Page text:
Avdiivka was briefly captured in 2014 by Russian-financed separatists who seized large chunks of eastern Ukraine.
Fortifications were later built around the town - seen as a gateway to the Russian-held regional centre of Donetsk - and it has resisted attacks since Moscow began its full-fledged invasion in February 2022.
Ukraine launched a counteroffensive in June but has made only marginal gains in both the east and the south. President Volodymyr Zelenskiy has acknowledged the slow progress but denies any suggestion the war is at a "stalemate".
Ukrainian military spokesperson Oleksandr Shtupun told the news outlet liga.net that wintry weather and strong winds were affecting the use of drones by both sides.
Shtupun said Russian forces had suffered heavy losses near Avdiivka and nearby Maryinka, another largely destroyed town where control has been contested for months.
"Our defenders are holding their ground," Shtupun told liga.net. "We are fighting and will continue to fight despite the weather."
West ‘screwed over’ Ukraine – ex-Zelensky aide
The West has essentially thrown Ukraine under the bus in its conflict with Russia by failing to provide Kiev with the necessary amount of military aid, Aleksey Arestovich, a former aide to President Vladimir Zelensky, has claimed.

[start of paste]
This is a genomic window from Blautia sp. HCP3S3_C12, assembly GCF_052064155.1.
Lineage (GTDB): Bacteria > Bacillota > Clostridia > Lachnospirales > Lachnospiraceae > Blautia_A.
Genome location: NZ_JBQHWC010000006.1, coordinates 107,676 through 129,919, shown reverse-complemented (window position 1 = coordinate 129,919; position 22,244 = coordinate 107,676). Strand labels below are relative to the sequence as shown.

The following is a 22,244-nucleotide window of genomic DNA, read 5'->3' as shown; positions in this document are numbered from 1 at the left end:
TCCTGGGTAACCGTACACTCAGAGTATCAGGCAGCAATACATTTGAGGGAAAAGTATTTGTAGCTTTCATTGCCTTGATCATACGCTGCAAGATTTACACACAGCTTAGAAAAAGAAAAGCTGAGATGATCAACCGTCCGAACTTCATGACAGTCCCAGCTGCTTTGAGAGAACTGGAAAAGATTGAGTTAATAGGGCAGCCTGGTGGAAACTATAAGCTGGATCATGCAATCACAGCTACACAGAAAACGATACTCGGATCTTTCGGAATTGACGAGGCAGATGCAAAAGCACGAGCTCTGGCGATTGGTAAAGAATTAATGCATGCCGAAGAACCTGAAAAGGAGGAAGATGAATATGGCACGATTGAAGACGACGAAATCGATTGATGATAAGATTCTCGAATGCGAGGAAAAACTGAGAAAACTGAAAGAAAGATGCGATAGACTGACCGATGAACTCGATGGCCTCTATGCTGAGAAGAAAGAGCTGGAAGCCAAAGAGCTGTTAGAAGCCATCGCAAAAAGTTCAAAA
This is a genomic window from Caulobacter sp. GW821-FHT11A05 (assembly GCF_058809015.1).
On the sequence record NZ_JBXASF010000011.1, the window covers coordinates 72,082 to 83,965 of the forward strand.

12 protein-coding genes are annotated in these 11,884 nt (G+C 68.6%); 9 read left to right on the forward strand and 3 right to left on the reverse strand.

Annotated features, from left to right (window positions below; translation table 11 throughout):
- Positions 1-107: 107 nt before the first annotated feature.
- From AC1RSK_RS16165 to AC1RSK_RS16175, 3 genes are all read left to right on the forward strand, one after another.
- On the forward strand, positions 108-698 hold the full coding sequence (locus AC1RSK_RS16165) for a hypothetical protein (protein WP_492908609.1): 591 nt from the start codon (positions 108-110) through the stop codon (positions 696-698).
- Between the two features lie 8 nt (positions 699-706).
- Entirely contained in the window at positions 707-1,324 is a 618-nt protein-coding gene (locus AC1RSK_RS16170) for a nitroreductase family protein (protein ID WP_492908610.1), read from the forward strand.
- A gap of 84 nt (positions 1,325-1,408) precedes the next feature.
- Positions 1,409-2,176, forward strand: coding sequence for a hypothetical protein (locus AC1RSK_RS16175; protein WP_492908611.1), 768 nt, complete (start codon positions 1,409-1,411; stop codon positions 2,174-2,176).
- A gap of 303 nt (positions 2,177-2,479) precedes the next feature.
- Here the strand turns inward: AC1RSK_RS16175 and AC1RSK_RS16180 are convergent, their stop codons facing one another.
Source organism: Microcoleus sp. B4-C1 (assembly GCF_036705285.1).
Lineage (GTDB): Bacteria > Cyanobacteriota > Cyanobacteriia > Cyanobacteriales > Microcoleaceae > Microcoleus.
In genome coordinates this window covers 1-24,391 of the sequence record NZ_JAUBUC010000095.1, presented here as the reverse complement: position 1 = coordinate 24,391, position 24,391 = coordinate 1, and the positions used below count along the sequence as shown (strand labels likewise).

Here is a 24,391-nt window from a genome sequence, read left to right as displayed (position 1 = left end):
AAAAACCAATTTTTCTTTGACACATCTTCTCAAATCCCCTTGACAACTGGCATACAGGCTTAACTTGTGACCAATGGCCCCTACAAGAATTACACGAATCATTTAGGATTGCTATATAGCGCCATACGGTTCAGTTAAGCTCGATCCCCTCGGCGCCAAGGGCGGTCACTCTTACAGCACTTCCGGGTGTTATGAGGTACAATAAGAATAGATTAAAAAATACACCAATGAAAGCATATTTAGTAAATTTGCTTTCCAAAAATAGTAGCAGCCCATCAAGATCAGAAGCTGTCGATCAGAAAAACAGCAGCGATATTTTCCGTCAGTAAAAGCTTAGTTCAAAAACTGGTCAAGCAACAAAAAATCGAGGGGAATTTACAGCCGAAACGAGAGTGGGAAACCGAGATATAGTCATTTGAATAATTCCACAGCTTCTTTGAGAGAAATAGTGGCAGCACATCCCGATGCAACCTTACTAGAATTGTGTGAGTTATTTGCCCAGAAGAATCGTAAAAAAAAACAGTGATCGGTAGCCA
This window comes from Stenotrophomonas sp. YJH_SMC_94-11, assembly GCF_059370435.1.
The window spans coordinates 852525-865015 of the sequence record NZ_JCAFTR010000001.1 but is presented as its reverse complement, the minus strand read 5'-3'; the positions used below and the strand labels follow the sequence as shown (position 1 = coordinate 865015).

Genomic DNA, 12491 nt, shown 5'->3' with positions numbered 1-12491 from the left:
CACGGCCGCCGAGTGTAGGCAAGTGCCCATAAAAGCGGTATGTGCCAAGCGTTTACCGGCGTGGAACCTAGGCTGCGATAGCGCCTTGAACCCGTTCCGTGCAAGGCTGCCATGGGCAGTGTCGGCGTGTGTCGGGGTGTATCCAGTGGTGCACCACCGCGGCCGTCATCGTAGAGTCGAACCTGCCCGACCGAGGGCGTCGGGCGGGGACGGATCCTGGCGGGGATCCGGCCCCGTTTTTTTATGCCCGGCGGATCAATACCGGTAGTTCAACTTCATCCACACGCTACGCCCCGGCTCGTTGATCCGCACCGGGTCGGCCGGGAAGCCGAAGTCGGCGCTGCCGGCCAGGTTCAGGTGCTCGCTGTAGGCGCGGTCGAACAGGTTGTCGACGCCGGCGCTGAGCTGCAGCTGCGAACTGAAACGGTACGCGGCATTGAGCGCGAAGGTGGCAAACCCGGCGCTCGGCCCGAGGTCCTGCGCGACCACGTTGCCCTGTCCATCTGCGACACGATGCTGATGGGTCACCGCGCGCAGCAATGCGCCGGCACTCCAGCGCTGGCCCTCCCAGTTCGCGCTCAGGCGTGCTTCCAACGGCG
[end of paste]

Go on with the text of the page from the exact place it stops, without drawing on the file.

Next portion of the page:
Writing on Telegram on Sunday, Arestovich weighed in on the differing views of Ukrainian officials as to why Kiev’s conflict with Moscow is still in full swing despite several major attempts at peace.
According to the former presidential aide, the West bears most of the blame for the situation.
The real responsibility lies with those who promised Ukraine real support for waging a real, big war and did not provide it. In other words, they screwed us over.
Arestovich claimed that Ukraine “had won its war” by managing to survive in the first few months of the conflict. “This war of ours could have well ended with the Istanbul Agreements,” he suggested, referring to the talks in the Turkish city in the spring of 2022, which initially made some progress but stalled after then-British Prime Minister Boris Johnson’s visit to Kiev. The negotiations collapsed but Russia maintains it is open to diplomatic engagement with Kiev.